Ohio to Erie Trail

Posted on November 4, 2009

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Touring by bicycle has seemed like an interesting idea to me for quite a while. I like to travel, but in a car you tend to miss all the fun interesting stuff along the way. I love little towns, farm fields, community festivals, and wide open spaces. A few weeks ago I decided to give bicycle touring a try by riding from Cincinnati to Columbus on the first half of a trip across Ohio. The distance between the two cities is about 130 miles (though in my planning I messed up and assumed 180 miles).
I wasn’t sure exactly how long it would take me to cover 180 miles. I planned on three days, two nights, an average of about 60 miles per day. This is a bit slow, but I was not sure how much my body could take day after day. Certainly the third day would be much harder than the first. Elly was nice enough to drive me down to Cincinnati and drop me off next to the trail.

The trail starts out in a small metro park just outside the city limits about ¼ mile from the Ohio river. For the first 75 miles I followed the Little Miami Scenic Trail, most of which is built on an old railroad grade. I climbed the small elevation out of Cincinnati and immediately entered a forested area. The trees were turning gold, red, and brown and the air smelled like fall. I felt good, my legs were anxious to get moving. I had strapped quite a bit of camping equipment to the back of the bike, but it did not feel like too much of a burden.

The first town I came to was Loveland, Ohio. I was barely large enough to notice. The distinguishing factor was a large brick factory right alongside the trail that was abandoned many years ago. Little towns usually have the feel of a patient on life support. It is hard, but the young people leave for opportunity. There was a nice downtown that I quickly biked past. Some people sitting outside at a café pointed at me, it was fun to be mysterious and interesting.

I continued north, past King’s Island, a large amusement park very popular in Ohio. I did not see the park but I could hear the roller coasters. The trail was about 10 feet wide, paved, and in good condition. There were some people on the trail but there were long stretches when I had it to myself. After another 10 miles I reached Morrow, Ohio. Morrow did not have much to distinguish itself, but it did have a very nice public restroom right along the trail. Thank you Morrow!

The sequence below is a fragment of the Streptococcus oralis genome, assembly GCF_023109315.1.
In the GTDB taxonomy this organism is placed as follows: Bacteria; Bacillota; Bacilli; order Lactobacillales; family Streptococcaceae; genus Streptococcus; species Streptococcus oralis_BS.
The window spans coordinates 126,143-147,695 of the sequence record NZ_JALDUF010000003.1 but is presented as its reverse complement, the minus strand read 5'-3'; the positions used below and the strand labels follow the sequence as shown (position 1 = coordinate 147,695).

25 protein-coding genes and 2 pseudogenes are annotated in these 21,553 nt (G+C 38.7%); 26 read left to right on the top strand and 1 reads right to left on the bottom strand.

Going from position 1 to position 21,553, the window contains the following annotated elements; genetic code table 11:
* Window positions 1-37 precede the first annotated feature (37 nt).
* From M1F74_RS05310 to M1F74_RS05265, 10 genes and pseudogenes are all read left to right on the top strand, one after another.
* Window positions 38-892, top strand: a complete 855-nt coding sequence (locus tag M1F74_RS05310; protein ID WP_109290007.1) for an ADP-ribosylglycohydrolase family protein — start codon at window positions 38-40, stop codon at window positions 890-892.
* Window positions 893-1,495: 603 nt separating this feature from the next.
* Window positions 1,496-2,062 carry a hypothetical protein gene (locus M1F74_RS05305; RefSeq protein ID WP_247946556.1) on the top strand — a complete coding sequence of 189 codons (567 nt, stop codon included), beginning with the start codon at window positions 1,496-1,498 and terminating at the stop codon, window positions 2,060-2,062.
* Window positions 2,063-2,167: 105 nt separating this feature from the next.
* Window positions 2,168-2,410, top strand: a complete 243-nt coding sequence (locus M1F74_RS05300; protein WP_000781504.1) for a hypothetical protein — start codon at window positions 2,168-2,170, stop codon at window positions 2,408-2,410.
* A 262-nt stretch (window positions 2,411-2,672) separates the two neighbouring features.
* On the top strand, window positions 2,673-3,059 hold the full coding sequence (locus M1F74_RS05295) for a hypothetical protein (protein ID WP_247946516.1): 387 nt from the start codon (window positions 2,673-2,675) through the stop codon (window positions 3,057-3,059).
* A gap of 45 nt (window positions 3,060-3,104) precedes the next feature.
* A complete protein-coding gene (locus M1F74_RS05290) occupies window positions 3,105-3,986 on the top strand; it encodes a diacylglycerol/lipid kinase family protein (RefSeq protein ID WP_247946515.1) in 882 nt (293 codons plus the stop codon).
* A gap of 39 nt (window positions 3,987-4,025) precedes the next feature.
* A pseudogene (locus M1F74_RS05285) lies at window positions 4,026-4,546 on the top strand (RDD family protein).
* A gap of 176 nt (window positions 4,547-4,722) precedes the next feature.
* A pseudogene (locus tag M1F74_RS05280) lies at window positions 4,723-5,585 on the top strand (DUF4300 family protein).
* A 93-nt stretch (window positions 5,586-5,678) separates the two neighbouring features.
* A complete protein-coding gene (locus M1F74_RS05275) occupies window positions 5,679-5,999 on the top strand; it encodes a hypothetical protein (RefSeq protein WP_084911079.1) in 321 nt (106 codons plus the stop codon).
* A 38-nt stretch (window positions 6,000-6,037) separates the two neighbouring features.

Just north of Morrow was the largest collection of Harley riders I have ever seen. They were everywhere. A couple times I had to stop my bike and walk around great groups of rides walking slowly along the trail drinking beer. They made way for me but sadly no one offered to share any beer with me. A mile later I had the trail to myself.

I planned to have dinner in Corwin, Ohio then ride a few more miles until I reached the Frontier Campground. When I reached Corwin I was disappointed to see a lack of restaurants. This was bad news as I was out in the middle of nowhere and it was getting late. Ten miles to get dinner was not an attractive option. I was settling into the thought of eating my emergency packaged food (blah!) when I decided to call Elly to see if she could find anything on the internet. Problem solved, just ¼ mile away there was another town (Waynesville) with a pizza shop.

Anyone who travels with me knows that I have good luck in finding interesting things to do and fun places to eat. It takes me longer to get places, but it is a good time. Pulling into Waynesville, I could not believe my luck. That very night was the Ohio Sauerkraut Festival! There were about 200 booths all selling various sauerkraut items. I feasted on fried sauerkraut balls, fried oreos, and sauerkraut pizza. It was a great Festival and I thank Waynesville for the friendliness extended to the hungry, tired stranger on the bike who clearly did not belong.